CREATIVE RESEARCH & EXPERIMENTATION
Digital Naturalism Lab, Dinacon, Gamboa, PANAMA
Art in the Anthropocene August 2019
In 1914 the Panama Canal was forged through the jungles of Panama. This shipping channel became a major factor in the expansion of globalised trade. In many ways, Panama’s Canal Zone represents the epitome of the Anthropocene. Industrial progress rupturing unique ecosystems.
In this setting I was inspired by broken nature. I collected introduced butterfly species and leaves that had been stripped to their skeleton by destructive fungus. I prepared these samples and photographed their finer qualities under microscope. I also collected a selection of field recordings using a hydrophone, two contact mics and a stereo atmospheric mic. Most audio recordings in the Canal Zone contain the sound of an engine. Sounds from passing ships, tug boats, dredging machines, cargo trains and light aircraft form the backdrop to birdsongs, monkey calls and frog choirs. The clash of nature and industry is palpable.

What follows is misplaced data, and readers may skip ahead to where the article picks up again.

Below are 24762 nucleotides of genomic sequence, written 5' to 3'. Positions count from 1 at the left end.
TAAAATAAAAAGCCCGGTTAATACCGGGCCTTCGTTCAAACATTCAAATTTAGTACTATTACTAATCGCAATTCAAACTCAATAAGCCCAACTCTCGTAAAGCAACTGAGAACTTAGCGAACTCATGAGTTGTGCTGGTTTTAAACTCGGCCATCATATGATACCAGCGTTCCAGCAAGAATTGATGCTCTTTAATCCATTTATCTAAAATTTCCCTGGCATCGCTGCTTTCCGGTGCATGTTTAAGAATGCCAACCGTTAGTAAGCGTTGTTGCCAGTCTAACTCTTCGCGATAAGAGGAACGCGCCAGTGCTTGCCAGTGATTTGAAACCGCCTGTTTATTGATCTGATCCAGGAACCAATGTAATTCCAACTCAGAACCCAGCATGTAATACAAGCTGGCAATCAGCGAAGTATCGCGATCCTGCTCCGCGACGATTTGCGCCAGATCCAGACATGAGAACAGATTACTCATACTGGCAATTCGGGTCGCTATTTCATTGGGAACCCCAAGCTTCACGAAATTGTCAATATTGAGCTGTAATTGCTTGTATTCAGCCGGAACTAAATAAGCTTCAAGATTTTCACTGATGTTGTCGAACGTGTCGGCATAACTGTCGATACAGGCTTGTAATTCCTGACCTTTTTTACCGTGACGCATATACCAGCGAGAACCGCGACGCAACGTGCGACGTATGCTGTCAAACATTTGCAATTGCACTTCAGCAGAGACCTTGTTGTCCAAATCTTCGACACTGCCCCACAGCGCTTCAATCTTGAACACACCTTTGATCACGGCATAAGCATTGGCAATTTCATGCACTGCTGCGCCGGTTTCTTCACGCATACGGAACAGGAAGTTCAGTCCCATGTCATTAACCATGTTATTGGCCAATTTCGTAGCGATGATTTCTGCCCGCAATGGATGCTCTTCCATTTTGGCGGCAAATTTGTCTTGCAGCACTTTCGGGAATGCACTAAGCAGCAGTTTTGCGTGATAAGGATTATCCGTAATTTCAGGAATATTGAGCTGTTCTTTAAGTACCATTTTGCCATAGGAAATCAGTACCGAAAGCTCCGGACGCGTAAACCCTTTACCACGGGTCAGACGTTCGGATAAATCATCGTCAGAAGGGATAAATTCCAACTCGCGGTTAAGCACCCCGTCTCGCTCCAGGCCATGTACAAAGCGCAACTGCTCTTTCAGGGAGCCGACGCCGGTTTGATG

Finally, I collected data relating to the temperature, light, movement and moisture of different ecosystems. This was done using an Arduino and a series of environmental sensors.
I presented the photo-microscopy images, audio and environmental data in an Open Studio showing at the Digital Naturalism Lab, Gamboa, Panama on 17 August 2019.